The donation of the PCR machine valued at over Rs. 5.7 million is part of SLT-MOBITEL’s ‘Sabandiyawe Sathakaraya’ CSR initiative in further strengthening the nation’s healthcare systems and assisting communities in need.
The equipment was handed over to the Deputy Director of the Matara Hospital Doctor Upali Rathnayaka in the presence of Rohan Fernando, Group Chairman, SLT-MOBITEL; Lalith Seneviratne, Group Chief Executive Officer, SLT-MOBITEL; Kiththi Perera, CEO, SLT; Shashika Senarath, CMO, Mobitel along with Regional GM, SLT; Regional Head – Mobitel and Hospital Staff.
Previously, PCR machines were donated to the Base Hospital, Karawanella, District General Hospital, Matale and the University Hospital of the Kotelawala Defense University. SLT-MOBITEL appreciates the support received from all Sri Lankans towards ‘Daana Paaramitha’ which was conceptualized as a platform to further increase community involvement in carrying out relief efforts to support families affected by the pandemic.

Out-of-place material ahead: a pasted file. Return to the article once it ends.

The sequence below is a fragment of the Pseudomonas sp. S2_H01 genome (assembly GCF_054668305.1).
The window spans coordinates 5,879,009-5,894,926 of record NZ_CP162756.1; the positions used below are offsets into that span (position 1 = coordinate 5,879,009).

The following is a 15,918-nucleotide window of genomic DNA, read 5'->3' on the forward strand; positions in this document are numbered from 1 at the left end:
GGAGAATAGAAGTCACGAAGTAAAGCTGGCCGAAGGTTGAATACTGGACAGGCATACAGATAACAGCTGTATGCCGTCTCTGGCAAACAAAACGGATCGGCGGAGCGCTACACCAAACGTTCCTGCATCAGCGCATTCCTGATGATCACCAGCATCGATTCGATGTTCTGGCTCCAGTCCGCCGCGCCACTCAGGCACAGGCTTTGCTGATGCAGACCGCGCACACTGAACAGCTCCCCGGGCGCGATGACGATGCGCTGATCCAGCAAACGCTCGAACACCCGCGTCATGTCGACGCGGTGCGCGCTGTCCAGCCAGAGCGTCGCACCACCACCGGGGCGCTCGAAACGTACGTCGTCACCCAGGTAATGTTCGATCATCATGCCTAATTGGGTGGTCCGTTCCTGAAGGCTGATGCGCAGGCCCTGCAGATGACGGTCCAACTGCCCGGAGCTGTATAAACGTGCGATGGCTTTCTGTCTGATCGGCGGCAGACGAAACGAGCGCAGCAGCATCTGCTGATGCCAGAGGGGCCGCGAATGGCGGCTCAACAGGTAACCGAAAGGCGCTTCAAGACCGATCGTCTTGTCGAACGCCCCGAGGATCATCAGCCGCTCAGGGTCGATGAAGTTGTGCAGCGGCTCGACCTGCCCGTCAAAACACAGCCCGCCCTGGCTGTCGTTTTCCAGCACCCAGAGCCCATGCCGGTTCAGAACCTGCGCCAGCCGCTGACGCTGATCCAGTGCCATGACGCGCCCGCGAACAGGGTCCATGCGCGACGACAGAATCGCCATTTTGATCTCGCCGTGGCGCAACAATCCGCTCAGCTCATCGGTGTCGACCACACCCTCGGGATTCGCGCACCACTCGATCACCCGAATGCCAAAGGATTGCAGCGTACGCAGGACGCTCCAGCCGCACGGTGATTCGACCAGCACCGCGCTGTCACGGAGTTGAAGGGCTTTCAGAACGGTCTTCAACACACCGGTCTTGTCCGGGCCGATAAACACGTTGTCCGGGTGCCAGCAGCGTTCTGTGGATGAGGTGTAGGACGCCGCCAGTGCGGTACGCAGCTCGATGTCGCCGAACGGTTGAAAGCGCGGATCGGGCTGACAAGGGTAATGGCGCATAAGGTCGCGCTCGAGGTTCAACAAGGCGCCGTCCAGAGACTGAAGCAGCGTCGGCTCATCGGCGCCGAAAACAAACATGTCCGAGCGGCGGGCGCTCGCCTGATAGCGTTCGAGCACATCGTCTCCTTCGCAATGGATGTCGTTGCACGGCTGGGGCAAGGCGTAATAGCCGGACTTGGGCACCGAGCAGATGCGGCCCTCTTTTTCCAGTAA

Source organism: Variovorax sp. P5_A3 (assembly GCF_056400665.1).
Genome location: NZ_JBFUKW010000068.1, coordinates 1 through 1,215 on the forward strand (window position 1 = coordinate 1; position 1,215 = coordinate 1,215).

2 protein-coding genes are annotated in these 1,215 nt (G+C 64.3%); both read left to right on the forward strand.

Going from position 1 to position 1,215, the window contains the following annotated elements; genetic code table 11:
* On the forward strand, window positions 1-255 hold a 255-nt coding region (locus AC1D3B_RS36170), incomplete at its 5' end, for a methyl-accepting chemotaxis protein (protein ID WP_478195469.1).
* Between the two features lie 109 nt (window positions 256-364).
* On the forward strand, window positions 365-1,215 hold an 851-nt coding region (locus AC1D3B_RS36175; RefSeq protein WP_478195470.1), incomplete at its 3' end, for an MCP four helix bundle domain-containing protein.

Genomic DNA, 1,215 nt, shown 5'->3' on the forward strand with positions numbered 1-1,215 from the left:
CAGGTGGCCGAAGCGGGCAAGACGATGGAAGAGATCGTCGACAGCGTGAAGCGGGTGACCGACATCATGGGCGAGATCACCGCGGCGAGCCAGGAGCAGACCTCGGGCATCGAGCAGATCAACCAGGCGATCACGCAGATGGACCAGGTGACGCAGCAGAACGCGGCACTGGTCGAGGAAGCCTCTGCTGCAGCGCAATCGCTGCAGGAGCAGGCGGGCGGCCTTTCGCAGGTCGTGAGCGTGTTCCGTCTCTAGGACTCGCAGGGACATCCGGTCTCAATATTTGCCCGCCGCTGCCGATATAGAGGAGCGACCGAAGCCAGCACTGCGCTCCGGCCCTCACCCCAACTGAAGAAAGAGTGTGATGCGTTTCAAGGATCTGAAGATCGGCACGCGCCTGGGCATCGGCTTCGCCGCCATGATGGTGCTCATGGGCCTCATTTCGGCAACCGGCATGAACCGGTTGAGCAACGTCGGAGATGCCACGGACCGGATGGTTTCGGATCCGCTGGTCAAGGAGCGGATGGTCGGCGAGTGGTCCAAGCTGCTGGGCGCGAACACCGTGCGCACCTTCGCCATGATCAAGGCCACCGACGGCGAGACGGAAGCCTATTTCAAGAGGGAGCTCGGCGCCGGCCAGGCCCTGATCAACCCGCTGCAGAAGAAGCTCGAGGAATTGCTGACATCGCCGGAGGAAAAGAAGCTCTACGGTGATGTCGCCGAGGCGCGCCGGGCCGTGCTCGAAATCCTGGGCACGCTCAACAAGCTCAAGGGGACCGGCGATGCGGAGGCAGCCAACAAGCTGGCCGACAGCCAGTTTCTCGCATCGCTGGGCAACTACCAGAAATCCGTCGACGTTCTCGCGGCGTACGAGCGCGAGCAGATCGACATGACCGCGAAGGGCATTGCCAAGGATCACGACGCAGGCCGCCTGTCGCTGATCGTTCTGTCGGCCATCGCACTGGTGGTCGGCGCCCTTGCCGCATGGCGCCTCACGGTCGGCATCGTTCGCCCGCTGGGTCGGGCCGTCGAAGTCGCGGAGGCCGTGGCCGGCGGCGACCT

Extension of lockdown negatively impacts CSE
By Hiran H. Senewiratne
CSE trading activities commenced yesterday in a lacklustre manner with little share-buying interest and later on became negative following the government’s announcement on the lockdown extension until October 1, stock market analysts said.
The Colombo International Financial Centre (CIFC) at the Port City was set to commence this month and has been delayed until December owing to the current Covid 19 situation. This also affected CSE trading activities yesterday, analysts said.